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The Value Chain of Yellow Fin Tuna in Sri Lanka Public Deposited

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  • The fishing industry is particularly important for Sri Lankans for the domestic supply but there is also a small but growing export market for high value products. The potential for economic development lies there with yellowfin tuna as the most important specie. In this research the efficiency and productivity of the yellowfin tuna value chain in Sri Lanka was studied. The main method emphasis was on interviews with value chain actors (primary data) but secondary data analysis was also used when available. The lack of reliable secondary data from Sri Lanka fisheries made the use of primary data necessary. Interviews were conducted from late 2007 until July 2008. The conclusion is that two different value chains are characteristic for the Sri Lankan yellowfin tuna industry; the domestic market value chain and the export market value chain. The local market is highly regulated and price oriented with low emphasis on quality. The export market is characterized by demand for quality and high prices. It relies heavily on the landings of foreign vessels. Additional emphasis on the export market could increase revenues of the sector but for that structural changes are essential. The local vessels are generally too small and poorly equipped to meet the quality requirements of the export market. For the local fleet there are considerable opportunities for improving quality and reducing costs. Main obstacles are the lack of knowledge and unstructured flow of information between fishermen and processors/exporters, as well as the lack of trust between actors.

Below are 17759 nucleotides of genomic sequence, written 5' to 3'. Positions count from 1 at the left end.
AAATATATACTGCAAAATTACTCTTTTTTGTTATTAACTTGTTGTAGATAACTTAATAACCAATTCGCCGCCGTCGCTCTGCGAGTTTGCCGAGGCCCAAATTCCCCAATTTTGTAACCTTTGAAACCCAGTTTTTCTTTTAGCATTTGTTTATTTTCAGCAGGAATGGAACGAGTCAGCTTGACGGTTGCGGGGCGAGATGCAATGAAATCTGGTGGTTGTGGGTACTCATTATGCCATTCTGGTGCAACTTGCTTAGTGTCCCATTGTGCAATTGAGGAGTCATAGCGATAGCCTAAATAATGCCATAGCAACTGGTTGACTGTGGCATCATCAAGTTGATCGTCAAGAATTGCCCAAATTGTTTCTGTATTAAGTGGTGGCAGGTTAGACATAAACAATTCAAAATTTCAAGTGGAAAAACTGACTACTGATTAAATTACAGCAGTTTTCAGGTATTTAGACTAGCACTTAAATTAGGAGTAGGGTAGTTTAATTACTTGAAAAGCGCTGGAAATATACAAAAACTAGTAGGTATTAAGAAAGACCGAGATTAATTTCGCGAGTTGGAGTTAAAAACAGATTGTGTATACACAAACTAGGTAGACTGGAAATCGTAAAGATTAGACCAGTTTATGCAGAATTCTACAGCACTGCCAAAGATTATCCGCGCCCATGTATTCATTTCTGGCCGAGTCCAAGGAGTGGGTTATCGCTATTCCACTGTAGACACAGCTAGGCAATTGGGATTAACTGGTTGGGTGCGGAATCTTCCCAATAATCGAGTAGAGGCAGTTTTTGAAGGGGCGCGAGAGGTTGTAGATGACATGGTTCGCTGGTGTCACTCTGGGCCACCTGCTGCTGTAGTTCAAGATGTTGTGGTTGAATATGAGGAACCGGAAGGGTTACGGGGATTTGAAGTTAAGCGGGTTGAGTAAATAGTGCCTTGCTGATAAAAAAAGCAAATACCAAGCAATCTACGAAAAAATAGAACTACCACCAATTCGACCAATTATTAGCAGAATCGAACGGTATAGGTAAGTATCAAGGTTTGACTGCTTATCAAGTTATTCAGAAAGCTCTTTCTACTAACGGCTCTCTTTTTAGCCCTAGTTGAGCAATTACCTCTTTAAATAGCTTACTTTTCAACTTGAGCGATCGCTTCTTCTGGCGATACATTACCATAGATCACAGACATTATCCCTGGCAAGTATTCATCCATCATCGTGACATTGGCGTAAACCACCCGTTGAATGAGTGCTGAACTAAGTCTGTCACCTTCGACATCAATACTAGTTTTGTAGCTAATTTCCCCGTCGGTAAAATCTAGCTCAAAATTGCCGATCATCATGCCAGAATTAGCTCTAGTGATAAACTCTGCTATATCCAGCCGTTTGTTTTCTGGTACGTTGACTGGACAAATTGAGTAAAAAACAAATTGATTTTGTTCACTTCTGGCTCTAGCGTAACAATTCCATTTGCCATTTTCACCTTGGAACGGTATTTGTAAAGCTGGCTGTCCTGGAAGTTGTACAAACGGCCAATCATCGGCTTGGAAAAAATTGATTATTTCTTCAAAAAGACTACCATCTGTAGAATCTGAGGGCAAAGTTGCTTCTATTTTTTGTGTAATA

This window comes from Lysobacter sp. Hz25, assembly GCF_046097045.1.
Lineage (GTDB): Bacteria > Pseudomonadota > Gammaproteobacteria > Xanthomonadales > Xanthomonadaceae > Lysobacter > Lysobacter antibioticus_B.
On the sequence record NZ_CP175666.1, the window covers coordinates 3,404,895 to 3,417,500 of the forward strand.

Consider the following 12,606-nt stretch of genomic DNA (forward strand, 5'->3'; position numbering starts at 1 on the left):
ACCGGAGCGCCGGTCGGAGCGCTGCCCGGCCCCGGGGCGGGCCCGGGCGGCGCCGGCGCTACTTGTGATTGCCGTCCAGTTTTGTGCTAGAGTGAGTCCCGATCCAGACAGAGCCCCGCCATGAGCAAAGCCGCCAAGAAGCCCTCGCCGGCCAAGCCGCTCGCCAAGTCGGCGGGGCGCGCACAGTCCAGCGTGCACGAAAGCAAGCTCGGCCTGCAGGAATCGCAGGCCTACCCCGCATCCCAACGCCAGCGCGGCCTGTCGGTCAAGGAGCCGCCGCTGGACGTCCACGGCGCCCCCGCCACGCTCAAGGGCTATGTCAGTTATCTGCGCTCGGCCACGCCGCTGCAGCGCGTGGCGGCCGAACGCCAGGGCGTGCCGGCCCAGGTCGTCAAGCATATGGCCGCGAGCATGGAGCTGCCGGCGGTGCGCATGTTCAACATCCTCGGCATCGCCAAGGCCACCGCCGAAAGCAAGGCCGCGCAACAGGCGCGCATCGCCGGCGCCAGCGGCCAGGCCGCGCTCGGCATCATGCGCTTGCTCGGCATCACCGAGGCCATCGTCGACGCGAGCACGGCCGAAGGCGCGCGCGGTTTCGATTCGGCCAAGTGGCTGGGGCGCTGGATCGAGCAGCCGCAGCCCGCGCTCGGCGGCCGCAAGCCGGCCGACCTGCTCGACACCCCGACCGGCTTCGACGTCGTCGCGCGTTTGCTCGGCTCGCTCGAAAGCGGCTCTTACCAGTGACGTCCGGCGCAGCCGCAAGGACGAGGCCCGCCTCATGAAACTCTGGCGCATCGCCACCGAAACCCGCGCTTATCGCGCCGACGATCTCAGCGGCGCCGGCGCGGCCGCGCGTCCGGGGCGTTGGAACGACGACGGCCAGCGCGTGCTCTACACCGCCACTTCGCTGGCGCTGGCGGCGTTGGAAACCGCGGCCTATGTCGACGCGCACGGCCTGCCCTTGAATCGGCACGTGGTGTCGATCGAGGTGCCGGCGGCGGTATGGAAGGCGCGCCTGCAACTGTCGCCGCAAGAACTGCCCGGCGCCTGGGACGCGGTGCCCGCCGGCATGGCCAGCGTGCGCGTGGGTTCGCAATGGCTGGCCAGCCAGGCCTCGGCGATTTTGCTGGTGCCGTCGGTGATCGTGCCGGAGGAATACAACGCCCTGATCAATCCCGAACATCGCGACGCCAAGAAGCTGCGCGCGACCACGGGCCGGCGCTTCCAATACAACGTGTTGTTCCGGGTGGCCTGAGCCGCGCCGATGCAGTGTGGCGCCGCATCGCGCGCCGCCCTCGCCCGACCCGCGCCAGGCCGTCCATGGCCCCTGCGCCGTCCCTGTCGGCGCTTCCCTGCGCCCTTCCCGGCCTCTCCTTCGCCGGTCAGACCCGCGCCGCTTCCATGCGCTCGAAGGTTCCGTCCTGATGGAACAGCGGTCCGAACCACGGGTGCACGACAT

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  • Gestsson, Helgi, Ögmundur Knútsson and Gunnar Thordarson. 2010. The Value Chain of Yellow Fin Tuna in Sri Lanka. 12 pages. In: Proceedings of the Fifteenth Biennial Conference of the International Institute of Fisheries Economics & Trade, July 13-16, 2010, Montpellier, France: Economics of Fish Resources and Aquatic Ecosystems: Balancing Uses, Balancing Costs. Compiled by Ann L. Shriver. International Institute of Fisheries Economics & Trade, Corvallis, Oregon, USA, 2010.
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  • US National Oceanic and Atmospheric Administration (NOAA) Fisheries Division, Agence Française de Développement, Ministère de l’Enseignement Supérieur et de la Recherche, Ministère de L’Alimentation de L’Agriculture et de la Pêche, Ministère de l’Énergie, du Développement Durable et de la Mer, La Région Languedoc Rouslilon, Département Hérault, Montpellier Agglomèration, The Department of Fisheries and Oceans, Canada, and AquaFish Collaborative Research Support Program (CRSP).
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